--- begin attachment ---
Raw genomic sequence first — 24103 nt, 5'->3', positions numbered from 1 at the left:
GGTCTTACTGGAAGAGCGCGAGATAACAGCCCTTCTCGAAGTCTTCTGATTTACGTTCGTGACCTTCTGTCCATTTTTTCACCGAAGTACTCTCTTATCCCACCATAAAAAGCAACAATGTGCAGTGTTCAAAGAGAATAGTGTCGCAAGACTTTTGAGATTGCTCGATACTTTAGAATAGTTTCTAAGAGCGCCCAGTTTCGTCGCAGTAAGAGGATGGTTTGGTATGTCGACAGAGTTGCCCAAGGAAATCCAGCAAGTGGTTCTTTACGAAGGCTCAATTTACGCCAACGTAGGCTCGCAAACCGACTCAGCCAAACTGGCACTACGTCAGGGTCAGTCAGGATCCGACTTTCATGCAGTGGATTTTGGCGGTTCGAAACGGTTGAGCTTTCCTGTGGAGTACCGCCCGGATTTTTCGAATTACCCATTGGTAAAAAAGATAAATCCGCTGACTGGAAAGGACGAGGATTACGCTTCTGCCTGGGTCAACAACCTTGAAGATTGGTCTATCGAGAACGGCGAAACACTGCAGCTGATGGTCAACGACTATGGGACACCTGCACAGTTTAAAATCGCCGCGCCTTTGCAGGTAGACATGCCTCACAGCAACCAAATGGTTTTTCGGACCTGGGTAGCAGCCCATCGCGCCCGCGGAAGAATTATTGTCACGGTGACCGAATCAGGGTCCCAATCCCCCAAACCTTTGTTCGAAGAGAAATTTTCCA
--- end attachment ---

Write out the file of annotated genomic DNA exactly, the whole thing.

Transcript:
Raw genomic sequence first — 24103 nt, 5'->3', positions numbered from 1 at the left:
GGTCTTACTGGAAGAGCGCGAGATAACAGCCCTTCTCGAAGTCTTCTGATTTACGTTCGTGACCTTCTGTCCATTTTTTCACCGAAGTACTCTCTTATCCCACCATAAAAAGCAACAATGTGCAGTGTTCAAAGAGAATAGTGTCGCAAGACTTTTGAGATTGCTCGATACTTTAGAATAGTTTCTAAGAGCGCCCAGTTTCGTCGCAGTAAGAGGATGGTTTGGTATGTCGACAGAGTTGCCCAAGGAAATCCAGCAAGTGGTTCTTTACGAAGGCTCAATTTACGCCAACGTAGGCTCGCAAACCGACTCAGCCAAACTGGCACTACGTCAGGGTCAGTCAGGATCCGACTTTCATGCAGTGGATTTTGGCGGTTCGAAACGGTTGAGCTTTCCTGTGGAGTACCGCCCGGATTTTTCGAATTACCCATTGGTAAAAAAGATAAATCCGCTGACTGGAAAGGACGAGGATTACGCTTCTGCCTGGGTCAACAACCTTGAAGATTGGTCTATCGAGAACGGCGAAACACTGCAGCTGATGGTCAACGACTATGGGACACCTGCACAGTTTAAAATCGCCGCGCCTTTGCAGGTAGACATGCCTCACAGCAACCAAATGGTTTTTCGGACCTGGGTAGCAGCCCATCGCGCCCGCGGAAGAATTATTGTCACGGTGACCGAATCAGGGTCCCAATCCCCCAAACCTTTGTTCGAAGAGAAATTTTCCA